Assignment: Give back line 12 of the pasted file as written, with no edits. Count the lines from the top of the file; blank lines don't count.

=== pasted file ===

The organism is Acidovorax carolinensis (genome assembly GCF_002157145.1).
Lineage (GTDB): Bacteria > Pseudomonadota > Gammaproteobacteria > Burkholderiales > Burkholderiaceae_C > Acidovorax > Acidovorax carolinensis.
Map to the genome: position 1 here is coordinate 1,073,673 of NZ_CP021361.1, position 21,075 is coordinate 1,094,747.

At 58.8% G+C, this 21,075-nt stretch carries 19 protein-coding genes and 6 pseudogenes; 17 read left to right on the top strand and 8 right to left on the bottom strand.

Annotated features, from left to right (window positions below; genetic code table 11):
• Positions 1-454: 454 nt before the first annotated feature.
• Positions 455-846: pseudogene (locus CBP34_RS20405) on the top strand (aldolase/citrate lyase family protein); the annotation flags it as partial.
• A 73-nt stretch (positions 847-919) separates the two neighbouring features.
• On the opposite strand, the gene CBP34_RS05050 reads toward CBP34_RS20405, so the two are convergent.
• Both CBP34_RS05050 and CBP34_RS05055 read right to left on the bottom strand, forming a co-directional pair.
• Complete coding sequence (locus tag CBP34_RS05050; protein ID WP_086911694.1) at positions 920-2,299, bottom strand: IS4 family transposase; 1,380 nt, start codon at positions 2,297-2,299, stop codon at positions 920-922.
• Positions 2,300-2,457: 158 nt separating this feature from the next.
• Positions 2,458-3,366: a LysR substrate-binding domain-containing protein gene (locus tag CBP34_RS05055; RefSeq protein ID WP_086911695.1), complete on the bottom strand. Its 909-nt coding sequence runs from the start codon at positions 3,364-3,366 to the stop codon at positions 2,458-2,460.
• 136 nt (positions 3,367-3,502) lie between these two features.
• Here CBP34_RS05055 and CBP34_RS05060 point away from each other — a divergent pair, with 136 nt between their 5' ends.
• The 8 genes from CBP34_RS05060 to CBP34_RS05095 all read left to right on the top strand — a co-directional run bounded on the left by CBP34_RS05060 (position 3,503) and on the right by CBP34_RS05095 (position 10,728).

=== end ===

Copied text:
• Positions 2,300-2,457: 158 nt separating this feature from the next.